Diversifying across emerging countries
Investing in the emerging markets (EM) is a bit like buying a box of assorted chocolates. Emerging countries are not all the same. They are not a homogenous group, but because they are grouped under the emerging markets category, investors can misunderstand the nuances of the region and subsequently miss opportunities to diversify.
As emerging nations continue to show signs of stronger fundamentals compared to a decade ago, it may be time for investors to reconsider these misconceptions about EM.
Individuality across regions
Emerging markets are made up of multiple countries that speak different languages. Each country is run by individual government structures and has its own unique identity, culture and economy. These differences impact the market dynamics and associated risks of investing in each country.
As each country is undergoing different changes, investors can benefit from EM assets in multiple EM countries. Here we explore several major regions and the countries that are drawing investor attention.
Asia has become well-known for rapid change and expansion. This has naturally drawn global investors who are eager to find the next big economic machine. But Asia is marked by a breadth of countries that may have more differences than similarities. In addition, many Asian countries have been experiencing positive progress in their own ways.
There are many headlines on China. While there remain debates about the country’s prospects, there are some aspects of the nation that are hard to ignore. China’s financial technology (fintech) has come very far in a short timeframe. The Chinese online-payment industry already accounts for about half of global transactions.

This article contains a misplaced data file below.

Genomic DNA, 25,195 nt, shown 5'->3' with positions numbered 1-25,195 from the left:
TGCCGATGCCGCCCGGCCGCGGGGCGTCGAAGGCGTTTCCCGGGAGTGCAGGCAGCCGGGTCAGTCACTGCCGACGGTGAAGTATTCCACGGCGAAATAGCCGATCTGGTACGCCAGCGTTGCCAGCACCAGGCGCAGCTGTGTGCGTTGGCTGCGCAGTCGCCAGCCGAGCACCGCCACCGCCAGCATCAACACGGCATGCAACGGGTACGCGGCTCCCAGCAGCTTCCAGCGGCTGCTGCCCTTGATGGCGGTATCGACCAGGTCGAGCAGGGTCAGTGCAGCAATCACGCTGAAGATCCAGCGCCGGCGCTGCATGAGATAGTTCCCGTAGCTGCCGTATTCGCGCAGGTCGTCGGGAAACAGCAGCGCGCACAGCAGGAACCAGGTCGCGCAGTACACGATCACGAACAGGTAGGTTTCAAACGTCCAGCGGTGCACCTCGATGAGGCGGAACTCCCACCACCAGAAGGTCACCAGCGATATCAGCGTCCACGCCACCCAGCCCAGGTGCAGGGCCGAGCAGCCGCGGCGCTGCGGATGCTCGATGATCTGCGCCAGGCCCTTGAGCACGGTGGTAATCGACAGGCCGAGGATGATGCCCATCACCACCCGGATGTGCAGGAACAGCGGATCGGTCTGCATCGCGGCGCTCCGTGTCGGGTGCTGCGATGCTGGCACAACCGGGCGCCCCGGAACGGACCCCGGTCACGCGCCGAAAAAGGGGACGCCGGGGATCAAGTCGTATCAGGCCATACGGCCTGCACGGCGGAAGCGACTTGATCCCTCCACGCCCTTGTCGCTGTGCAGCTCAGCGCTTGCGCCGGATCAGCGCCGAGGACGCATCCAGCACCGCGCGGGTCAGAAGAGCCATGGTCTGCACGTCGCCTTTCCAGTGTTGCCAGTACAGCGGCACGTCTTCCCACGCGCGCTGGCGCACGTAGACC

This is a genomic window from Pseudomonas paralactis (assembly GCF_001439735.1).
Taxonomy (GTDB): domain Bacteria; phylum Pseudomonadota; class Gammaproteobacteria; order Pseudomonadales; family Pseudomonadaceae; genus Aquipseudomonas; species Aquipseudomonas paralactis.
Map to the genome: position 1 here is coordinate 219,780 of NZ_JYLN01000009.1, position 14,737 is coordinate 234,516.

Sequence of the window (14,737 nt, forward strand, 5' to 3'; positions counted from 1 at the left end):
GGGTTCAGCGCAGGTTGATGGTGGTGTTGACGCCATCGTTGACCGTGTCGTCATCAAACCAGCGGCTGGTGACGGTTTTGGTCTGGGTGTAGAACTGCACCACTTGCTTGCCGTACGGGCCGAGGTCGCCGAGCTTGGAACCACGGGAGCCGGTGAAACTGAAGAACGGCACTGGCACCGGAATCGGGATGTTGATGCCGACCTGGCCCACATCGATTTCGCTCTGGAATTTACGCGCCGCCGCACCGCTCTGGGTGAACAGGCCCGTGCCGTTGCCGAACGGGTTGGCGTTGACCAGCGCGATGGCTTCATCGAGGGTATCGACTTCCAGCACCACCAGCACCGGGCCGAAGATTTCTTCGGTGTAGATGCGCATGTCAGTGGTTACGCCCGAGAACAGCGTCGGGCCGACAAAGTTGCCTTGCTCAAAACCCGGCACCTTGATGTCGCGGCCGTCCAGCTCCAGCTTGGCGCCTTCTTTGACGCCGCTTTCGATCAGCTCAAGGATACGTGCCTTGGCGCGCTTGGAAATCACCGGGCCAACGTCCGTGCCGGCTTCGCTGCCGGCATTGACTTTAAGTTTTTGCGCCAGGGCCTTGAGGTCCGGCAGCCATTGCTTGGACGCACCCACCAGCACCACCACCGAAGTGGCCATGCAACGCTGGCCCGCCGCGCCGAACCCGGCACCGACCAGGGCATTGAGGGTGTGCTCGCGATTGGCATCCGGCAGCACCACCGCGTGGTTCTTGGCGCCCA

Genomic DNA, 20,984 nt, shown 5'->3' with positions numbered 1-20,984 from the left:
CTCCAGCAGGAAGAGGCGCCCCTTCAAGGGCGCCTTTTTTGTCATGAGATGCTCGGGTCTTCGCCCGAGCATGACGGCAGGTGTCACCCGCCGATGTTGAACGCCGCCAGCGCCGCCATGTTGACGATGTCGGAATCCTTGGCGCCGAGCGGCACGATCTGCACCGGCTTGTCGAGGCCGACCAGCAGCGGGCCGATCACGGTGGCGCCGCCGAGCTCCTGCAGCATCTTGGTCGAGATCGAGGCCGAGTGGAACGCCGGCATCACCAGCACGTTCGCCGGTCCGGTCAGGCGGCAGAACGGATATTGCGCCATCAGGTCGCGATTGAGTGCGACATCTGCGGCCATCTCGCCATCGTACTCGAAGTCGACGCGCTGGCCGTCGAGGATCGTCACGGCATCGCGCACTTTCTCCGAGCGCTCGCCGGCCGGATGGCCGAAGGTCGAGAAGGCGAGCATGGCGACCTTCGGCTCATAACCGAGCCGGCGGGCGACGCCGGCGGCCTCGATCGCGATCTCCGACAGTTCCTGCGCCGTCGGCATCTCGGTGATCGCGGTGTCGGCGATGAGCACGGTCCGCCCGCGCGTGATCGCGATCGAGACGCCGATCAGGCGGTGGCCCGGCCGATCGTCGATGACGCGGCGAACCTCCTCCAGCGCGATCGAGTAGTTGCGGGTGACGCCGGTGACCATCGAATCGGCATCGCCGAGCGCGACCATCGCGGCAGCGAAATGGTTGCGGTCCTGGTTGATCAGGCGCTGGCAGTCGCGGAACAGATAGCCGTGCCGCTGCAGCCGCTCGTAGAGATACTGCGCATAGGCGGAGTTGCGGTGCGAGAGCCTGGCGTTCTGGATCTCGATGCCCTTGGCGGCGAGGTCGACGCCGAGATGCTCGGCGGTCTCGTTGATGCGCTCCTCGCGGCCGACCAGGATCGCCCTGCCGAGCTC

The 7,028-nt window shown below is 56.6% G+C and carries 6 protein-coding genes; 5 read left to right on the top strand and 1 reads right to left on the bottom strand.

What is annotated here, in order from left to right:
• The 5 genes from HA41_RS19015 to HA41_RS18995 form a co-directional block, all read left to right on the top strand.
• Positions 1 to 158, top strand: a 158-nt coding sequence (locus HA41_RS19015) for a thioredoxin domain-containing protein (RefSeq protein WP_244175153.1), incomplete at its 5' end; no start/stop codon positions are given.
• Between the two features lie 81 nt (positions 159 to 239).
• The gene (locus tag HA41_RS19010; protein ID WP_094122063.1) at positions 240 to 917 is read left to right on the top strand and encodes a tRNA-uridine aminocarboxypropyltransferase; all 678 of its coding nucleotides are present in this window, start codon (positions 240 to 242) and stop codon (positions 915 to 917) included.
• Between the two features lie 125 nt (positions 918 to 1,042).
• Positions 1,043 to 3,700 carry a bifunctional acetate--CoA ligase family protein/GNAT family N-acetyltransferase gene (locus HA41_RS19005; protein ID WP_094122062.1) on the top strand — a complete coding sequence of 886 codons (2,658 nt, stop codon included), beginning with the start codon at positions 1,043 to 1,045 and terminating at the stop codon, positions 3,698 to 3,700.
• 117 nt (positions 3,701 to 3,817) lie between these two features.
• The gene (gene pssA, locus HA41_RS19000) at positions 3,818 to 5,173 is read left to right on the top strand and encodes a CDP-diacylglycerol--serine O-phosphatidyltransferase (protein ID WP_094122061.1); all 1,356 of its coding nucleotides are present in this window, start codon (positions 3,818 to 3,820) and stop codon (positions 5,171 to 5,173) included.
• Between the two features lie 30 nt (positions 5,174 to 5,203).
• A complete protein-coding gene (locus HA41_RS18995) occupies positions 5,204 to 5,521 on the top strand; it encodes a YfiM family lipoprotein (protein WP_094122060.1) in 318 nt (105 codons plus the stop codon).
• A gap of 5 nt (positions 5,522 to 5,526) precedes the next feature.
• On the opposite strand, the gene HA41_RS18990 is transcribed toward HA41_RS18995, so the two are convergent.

Alipay, which is operated by Alibaba’s financial unit, is the current market leader. Chinese consumers are using mobile technology for more than payment. They are also using it to borrow and invest, spurring such industries as peer-to-peer lending and business-to-business finance, filling the gaps left by cautious state-owned banks.
Indian Prime Minister Narendra Modi has adequate support from his people as he works on major reforms. Several large initiatives have already been set into motion. Demonetization of the two highest value rupee notes, as well as the introduction of the Goods and Services Tax (GST), are important steps in moving the Indian economy into a new era. Although there were challenges in implementing these reforms, they were notable feats.
India also recently completed Aadhaar, which is a national database that verifies citizens’ identities by connecting each person’s biometric data (such as fingerprints and iris scans) with an original 12-digit number. It is a voluntary process but has become routinely required for many processes, from signing up for a mobile phone contract to claiming free lunch. It has already helped improve recordkeeping and rooted out some types of corruption.
Like India, Indonesia has also made strides to pass key reforms. Since becoming prime minister in late 2014, Joko Widodo, or Jokowi, has passed a number of initiatives with varying degrees of success, including a tax amnesty program and cuts to fuel subsidies. The Bank of Indonesia has been supportive of the nation’s economy by helping keep inflation sufficiently low and stable. Other factors, such as a manageable current account balance, improving fiscal deficits and increased infrastructure development have made the country more appealing to investors.